A: Charter schools are a part of the district structure. As such, there are many charters currently serving students in San Diego, delivering academic results that are comparable to public schools serving similar student populations. Some of our smaller charters, like Elevate Elementary or Old Town Academy, are achieving notable success with pedagogies from which the district can learn, as originally imagined in the 1992 Charter Schools Act (Senate Bill 1448). That said, unmitigated growth of charter schools can have negative fiscal impacts on the district, since charters take the full per capita share of student funding, leaving impacted neighborhood schools to cut variable costs and be left bearing the fixed costs, which ultimately can’t be reduced without painful cuts — to facilities, electricity, libraries, counseling, nursing, performing arts, etc. Charter operators are entitled to apply for a charter, and district boards are required to review and make a decision on their application. In general, San Diego Unified and the local charter industry have established a modus vivendi, and the district has largely escaped the brutal political conflicts in which districts like the Los Angeles Unified School District have been embroiled over the last decade. So long as existing charters are providing equitable, academically adequate instruction to their students, I can’t imagine that I would be part of a scenario in which the board would attempt to revoke a charter. Given the steeply declining enrollment across the county, I don’t foresee the district becoming fertile ground for a dramatic proliferation of charters.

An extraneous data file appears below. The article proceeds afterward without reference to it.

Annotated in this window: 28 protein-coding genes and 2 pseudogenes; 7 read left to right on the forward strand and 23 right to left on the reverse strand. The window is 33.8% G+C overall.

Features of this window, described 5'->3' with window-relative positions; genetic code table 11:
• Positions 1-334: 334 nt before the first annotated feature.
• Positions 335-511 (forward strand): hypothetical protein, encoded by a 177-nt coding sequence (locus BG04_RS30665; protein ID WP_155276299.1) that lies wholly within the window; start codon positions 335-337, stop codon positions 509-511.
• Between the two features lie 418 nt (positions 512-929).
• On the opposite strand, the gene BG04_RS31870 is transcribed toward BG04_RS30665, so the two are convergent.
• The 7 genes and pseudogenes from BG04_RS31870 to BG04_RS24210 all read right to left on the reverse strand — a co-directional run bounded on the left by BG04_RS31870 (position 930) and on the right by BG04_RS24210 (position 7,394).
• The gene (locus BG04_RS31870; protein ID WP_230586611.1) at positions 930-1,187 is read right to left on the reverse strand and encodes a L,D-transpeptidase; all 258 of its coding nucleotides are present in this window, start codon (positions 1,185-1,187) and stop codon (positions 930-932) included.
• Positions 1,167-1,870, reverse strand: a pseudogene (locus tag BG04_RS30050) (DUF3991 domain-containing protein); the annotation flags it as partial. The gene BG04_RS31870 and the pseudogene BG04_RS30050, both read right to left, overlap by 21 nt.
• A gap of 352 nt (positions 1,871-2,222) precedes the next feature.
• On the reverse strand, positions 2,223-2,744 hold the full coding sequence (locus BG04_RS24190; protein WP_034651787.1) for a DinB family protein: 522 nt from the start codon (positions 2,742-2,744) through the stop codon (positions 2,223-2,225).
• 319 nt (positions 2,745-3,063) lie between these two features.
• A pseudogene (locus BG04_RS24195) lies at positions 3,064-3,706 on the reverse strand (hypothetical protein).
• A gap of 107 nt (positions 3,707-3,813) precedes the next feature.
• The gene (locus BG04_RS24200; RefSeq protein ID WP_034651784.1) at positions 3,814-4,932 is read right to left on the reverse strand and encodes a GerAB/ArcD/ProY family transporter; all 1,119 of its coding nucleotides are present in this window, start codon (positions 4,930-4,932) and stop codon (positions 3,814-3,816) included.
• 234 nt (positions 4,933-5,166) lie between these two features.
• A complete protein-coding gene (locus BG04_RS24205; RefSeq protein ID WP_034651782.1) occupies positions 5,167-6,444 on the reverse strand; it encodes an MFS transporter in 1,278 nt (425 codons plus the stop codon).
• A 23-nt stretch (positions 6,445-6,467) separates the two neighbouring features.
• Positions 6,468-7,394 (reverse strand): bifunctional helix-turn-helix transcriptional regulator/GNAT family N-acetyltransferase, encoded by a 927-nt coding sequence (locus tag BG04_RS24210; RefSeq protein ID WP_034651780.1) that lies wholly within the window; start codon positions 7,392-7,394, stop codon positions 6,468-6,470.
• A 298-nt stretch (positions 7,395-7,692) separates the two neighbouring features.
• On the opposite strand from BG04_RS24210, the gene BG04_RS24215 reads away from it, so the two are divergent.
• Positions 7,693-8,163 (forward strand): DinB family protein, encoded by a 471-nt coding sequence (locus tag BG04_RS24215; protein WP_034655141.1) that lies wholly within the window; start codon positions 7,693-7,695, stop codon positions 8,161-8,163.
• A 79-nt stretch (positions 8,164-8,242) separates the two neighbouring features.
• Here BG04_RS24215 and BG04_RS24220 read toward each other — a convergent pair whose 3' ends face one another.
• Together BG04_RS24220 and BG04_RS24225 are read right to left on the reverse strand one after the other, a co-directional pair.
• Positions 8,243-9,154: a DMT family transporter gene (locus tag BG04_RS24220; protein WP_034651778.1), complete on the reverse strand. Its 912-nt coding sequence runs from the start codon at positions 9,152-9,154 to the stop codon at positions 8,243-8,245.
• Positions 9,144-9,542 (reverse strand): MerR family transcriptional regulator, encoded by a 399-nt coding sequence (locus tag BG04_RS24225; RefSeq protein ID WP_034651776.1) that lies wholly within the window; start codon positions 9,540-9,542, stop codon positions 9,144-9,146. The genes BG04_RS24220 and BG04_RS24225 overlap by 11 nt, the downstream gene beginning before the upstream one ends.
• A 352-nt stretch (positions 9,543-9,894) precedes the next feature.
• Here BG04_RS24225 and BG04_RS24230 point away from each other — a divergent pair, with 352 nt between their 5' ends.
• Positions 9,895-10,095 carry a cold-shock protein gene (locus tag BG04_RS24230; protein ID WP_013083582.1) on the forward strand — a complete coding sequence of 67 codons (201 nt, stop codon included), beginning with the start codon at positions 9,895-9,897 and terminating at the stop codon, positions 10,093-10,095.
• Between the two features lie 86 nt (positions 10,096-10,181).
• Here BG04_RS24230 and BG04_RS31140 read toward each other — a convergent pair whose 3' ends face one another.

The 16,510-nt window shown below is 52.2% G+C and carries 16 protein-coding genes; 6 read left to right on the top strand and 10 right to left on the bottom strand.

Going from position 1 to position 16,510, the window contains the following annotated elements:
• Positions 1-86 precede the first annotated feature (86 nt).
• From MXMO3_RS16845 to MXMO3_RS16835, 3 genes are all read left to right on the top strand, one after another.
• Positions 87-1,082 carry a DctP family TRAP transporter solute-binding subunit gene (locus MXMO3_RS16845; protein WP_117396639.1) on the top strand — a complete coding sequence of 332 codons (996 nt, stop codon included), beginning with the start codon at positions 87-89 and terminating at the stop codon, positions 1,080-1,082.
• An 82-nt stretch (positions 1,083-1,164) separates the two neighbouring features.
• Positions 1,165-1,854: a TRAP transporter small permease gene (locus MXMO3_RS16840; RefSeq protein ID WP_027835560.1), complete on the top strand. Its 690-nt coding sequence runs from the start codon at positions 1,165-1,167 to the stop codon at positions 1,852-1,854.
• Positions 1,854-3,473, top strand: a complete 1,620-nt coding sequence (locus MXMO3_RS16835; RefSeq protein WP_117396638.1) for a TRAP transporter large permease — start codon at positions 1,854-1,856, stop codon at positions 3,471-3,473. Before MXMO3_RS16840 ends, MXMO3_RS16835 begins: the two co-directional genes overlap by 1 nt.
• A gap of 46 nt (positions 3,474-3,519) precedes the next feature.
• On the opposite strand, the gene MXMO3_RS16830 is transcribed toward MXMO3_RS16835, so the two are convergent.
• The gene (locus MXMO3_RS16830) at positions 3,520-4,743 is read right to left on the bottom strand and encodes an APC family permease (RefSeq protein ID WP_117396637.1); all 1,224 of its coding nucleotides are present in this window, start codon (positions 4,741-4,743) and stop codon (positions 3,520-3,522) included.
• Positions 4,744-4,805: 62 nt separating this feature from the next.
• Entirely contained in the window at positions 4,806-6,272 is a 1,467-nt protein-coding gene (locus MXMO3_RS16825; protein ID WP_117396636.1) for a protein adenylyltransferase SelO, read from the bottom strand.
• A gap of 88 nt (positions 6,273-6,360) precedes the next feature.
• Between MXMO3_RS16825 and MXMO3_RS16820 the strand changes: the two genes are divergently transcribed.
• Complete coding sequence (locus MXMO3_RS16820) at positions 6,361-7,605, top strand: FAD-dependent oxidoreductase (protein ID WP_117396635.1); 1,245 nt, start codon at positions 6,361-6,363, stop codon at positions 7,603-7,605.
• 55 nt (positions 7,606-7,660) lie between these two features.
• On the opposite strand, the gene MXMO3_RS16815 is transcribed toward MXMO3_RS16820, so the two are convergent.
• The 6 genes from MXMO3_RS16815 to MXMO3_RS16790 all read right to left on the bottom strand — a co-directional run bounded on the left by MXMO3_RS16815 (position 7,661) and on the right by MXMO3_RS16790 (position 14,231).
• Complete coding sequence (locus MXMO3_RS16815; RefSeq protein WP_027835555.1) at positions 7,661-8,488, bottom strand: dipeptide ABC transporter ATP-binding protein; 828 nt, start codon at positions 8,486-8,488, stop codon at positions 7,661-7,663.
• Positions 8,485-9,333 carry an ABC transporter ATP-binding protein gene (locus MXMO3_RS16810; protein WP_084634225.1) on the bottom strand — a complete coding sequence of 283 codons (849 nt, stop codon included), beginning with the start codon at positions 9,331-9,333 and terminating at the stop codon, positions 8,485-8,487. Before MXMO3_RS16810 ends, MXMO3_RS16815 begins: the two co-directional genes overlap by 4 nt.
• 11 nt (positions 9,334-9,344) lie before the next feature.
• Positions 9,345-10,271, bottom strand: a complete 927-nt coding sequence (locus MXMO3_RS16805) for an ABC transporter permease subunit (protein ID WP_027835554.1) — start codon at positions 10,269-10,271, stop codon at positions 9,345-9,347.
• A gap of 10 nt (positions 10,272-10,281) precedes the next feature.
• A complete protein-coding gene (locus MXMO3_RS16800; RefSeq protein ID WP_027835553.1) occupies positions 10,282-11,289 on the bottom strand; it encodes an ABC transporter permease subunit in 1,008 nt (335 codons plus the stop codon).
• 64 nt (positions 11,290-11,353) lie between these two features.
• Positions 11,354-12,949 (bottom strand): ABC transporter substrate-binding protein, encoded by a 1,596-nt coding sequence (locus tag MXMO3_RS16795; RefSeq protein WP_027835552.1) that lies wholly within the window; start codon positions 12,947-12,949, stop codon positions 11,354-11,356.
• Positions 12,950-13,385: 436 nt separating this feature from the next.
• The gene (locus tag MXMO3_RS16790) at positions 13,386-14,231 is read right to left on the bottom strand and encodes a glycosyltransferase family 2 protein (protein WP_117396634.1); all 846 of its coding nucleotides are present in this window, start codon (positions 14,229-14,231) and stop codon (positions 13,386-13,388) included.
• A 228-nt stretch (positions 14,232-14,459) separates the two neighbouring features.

Q: Why are you the best candidate for this position?

A: I am a native and lifelong resident of District C, with deep roots in our communities, a parent of San Diego Unified students, and active in school site governance, and am myself a product of San Diego Unified. I have a fierce commitment to the district and to public education more broadly. I am the only active educator in the race, and I wrestle daily with remote learning, pedagogy, lesson planning, grading, and maintaining student engagement and motivation. I hold a Ph.D. in anthropology from UC San Diego and a master’s in fine arts in creative writing, on which I can draw to work with students and staff to deepen our commitment to science, technology, engineering, arts and mathematics education and strengthen our pipeline to the region’s universities and burgeoning tech and biotech industries.

I’ve served on numerous boards and committees, including the Sierra Club San Diego Executive Committee, San Diego River Conservancy governing board and La Jolla Town Council, and am experienced at navigating board-staff dynamics. As a senior adviser to the district’s county supervisor, I’ve helped conceptualize, draft and guide the adoption and implementation of transformative legislation at a public agency with a $7 billion annual budget. I have deep knowledge, experience and relationships in legislative advocacy, particularly in the California Legislature, where the lion’s share of our district’s financial fate is decided. I have worked for many years helping to train and inform school board members across our region and have a detailed understanding of the historical, funding and policy elements of local school board governance.